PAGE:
I've always done things in semi-obsessive spurts, which is fine as long as it's a hobby or you're twelve years old. It gets more embarrassing now that I have responsibilities beyond myself and, say, a dog. For example, I'm supposed to keep a house not only in order, but arrange it thoughtfully yet casually and always with a hint of hip irony so that every room reflects who we are inside (geeze thanks, Oprah, HGTV, a million bloggers and apartment therapy).
Meals are more difficult because they require preparation and constant forethought. They should be provided with thought to the habits you want to cultivate for the rest of your kid's life- that's right, this is the first arena in which I have already begun to do things because they are easier, even though I don't like them. Lately I've been seen popping Cheeze Dogs (I am not kidding) in the microwave, genuinely happy that Toby at least remembered to say Weenah, Pweeeez. The word "weiner" and the weiners themselves introduced themselves to us at a certain Montana Toddler Spa, but I ain't gonna lie and say I wouldn't have given them to him myself after seeing him polish them off his plate and ask for more. He's at that stage where he wants only one thing (mostly) for a few days and then, when you're in the groove and on board and have laid in a nice supply he changes his mind. It's frustrating to prepare what he loved every bit of yesterday only to have him leave it and beg for something else. We don't really give in to that within the course of one "meal", but once he goes tepid on something he sticks to it.
J's new job means we actually have the ability to eat dinner together, all at the same time and place, without waiting to eat until 8:30pm. I find myself suddenly unprepared and frozen (ha! because we heat up frozen chemicals for dinner! ha!) in the spotlight, even though I used to fancy myself a proficient enough cook: I even enjoyed it. Now it seems like such a challenge to get real food together and to remember that potatoes are not a vegetable.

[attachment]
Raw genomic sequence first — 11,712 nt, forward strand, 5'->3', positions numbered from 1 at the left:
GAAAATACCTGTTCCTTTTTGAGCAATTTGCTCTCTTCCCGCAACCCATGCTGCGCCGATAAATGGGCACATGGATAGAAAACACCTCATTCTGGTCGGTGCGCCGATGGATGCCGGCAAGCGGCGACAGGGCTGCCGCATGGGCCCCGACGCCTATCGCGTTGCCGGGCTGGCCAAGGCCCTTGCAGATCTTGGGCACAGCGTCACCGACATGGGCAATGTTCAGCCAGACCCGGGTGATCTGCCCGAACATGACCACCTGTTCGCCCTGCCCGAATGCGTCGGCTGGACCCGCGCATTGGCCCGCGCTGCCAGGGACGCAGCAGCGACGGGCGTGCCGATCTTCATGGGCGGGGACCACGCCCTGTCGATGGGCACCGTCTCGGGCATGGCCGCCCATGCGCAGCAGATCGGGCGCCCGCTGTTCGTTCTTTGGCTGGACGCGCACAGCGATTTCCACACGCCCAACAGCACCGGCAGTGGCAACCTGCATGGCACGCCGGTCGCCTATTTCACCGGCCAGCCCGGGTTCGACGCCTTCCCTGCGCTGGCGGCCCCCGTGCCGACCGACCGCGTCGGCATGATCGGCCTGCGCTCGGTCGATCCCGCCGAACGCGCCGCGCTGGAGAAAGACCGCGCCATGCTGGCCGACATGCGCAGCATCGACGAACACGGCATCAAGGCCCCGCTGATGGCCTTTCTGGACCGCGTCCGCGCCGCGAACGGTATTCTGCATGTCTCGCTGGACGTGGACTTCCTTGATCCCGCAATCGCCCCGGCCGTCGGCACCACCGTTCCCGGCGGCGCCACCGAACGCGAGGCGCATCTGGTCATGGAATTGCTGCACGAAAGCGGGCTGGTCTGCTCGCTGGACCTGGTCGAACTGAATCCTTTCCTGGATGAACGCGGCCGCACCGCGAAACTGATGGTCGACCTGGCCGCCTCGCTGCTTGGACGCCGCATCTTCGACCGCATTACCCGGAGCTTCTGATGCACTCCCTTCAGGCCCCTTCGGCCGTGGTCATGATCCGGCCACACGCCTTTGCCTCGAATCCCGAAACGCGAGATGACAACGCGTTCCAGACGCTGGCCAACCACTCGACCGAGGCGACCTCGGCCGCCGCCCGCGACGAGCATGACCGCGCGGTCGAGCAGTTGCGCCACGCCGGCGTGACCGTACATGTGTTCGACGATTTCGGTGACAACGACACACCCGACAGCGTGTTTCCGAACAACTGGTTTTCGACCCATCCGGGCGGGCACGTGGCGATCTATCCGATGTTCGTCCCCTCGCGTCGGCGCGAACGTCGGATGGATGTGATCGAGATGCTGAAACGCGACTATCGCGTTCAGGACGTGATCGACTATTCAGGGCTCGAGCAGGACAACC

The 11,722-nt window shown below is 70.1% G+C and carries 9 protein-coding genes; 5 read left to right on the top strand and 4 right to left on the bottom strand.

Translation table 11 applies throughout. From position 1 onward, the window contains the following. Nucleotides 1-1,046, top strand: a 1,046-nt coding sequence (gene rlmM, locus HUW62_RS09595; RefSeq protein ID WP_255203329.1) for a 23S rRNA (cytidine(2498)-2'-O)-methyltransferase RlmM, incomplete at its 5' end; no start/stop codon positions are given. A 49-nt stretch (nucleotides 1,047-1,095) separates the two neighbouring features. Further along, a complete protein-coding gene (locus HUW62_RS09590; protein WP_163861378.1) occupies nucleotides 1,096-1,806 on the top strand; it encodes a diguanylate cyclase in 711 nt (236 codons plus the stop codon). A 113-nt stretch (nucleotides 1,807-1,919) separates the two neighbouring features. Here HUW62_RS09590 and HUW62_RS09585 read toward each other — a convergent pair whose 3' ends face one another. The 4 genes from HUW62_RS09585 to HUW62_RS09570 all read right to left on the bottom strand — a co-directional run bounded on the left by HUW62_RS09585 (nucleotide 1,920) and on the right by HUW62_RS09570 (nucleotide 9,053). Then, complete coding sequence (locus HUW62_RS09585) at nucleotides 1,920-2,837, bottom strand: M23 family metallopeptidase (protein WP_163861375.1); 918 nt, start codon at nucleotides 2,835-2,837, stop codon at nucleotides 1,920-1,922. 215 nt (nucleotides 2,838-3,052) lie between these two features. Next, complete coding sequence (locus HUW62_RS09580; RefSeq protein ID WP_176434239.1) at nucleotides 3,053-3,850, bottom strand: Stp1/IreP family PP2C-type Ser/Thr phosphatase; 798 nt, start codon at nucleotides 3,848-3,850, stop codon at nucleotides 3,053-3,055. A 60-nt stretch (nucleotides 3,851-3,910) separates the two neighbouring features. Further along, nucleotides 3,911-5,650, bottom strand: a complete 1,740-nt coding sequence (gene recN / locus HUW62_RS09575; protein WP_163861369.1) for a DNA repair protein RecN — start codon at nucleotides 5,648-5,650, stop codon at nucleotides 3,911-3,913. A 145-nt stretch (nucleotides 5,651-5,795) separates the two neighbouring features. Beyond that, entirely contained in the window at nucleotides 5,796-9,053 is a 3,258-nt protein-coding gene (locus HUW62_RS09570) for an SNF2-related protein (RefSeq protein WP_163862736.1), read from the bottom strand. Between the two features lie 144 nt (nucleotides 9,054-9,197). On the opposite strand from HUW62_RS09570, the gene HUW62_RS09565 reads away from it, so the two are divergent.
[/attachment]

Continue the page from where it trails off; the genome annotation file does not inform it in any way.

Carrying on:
In Japan, my closest friend was also into cooking and she knew all the Japanese veggies and such, so we often collaborated in her kitchen, spending hours over a bottle of wine and a mess of impromptu ingredients. That is my favorite kind of cooking, and life.
Nowadays I'm fairly convinced that both in my cooking and in finding some ridiculously small shred of balance to cling to, I am in need of better recipes. I want somebody else to show me what to do, tell me what works. Should I keep trying to sub with all the groups in town or focus on my chamber music and teaching? Should I scramble to get more on my career plate or just let it go for a few years and try to practice consistantly without immediate goals? Should I finally try cooking those wheat berries I bought months ago from the bulk section at Winco or just fall back on 10-minute couscous with parmesan (again)? Is bagged salad really going to give us all cancer of the butt and turn everyone's farm into a Walmart parking lot?
You see the connection, no? Failure in one area, slippage in some part of my duties as a Miriam and I feel like it is all about to go. I literally end the day feeling lame unless I can get it all in the air at once, and that just isn't happening very often. If I cook up a storm, I don't practice enough. If I take Toby for a fabulous park-filled walk, I nap through the precious bathroom cleaning appointment. And then it's suddenly 9pm and I'm kind of full and grumpy and sleepy and several other of the dwarves, and I just want to curl up with some crosswords and go to bed. Who goes to bed that early? (Hi, Mom!) I guess the great meandering pregasaurus does, that's who.